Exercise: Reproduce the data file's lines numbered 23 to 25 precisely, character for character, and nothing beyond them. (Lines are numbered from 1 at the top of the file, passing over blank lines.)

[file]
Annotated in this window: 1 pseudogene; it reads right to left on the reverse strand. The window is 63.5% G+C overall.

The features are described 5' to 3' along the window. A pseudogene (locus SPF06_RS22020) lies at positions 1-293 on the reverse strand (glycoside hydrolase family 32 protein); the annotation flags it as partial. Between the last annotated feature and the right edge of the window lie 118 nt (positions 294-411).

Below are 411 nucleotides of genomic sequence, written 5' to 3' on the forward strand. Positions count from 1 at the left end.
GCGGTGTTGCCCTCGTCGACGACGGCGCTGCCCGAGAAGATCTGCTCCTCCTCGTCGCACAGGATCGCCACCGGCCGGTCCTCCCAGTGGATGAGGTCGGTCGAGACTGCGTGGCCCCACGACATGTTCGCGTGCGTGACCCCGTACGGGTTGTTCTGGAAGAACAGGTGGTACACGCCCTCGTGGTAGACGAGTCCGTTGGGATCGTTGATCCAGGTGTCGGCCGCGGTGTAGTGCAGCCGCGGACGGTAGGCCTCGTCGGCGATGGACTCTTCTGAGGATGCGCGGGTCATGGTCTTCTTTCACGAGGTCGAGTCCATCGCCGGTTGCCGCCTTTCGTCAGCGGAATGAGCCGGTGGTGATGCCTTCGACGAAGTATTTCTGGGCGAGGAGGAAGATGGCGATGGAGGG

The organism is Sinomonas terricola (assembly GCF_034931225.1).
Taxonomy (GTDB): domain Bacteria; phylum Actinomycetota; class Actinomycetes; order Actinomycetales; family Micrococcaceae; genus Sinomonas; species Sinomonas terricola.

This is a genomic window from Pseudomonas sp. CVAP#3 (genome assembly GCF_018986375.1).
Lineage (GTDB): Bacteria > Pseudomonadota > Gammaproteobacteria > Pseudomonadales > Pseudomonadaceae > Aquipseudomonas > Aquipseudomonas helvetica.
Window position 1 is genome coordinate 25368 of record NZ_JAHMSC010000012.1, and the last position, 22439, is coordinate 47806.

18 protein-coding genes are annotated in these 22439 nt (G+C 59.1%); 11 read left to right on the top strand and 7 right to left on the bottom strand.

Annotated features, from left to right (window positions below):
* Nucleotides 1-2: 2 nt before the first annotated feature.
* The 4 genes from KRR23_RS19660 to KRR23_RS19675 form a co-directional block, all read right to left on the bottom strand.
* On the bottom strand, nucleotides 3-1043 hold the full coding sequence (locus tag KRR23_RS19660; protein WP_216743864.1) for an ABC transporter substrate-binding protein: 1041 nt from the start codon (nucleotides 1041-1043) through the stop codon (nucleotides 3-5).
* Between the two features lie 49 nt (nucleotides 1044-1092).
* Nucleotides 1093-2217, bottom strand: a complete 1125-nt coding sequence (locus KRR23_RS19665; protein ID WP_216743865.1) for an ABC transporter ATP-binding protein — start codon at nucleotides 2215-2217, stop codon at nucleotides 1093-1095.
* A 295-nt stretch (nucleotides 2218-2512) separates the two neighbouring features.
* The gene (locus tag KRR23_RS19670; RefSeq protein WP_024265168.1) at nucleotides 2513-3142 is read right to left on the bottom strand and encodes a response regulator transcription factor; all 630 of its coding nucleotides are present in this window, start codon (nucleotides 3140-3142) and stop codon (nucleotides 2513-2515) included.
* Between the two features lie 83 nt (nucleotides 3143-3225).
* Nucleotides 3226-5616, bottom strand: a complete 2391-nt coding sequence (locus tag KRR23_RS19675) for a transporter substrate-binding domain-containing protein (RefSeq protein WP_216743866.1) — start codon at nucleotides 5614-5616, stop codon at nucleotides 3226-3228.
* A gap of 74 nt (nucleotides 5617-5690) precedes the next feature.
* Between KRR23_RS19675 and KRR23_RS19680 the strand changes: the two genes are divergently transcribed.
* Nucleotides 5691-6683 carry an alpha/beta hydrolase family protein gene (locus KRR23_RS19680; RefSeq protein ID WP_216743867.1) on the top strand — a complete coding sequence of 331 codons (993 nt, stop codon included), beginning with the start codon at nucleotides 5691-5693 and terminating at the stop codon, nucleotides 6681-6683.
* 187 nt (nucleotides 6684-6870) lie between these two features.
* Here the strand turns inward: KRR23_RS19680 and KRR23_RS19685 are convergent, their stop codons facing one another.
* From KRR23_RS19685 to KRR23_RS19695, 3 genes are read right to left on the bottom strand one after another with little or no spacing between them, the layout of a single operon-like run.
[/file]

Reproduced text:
* Nucleotides 5691-6683 carry an alpha/beta hydrolase family protein gene (locus KRR23_RS19680; RefSeq protein ID WP_216743867.1) on the top strand — a complete coding sequence of 331 codons (993 nt, stop codon included), beginning with the start codon at nucleotides 5691-5693 and terminating at the stop codon, nucleotides 6681-6683.
* 187 nt (nucleotides 6684-6870) lie between these two features.
* Here the strand turns inward: KRR23_RS19680 and KRR23_RS19685 are convergent, their stop codons facing one another.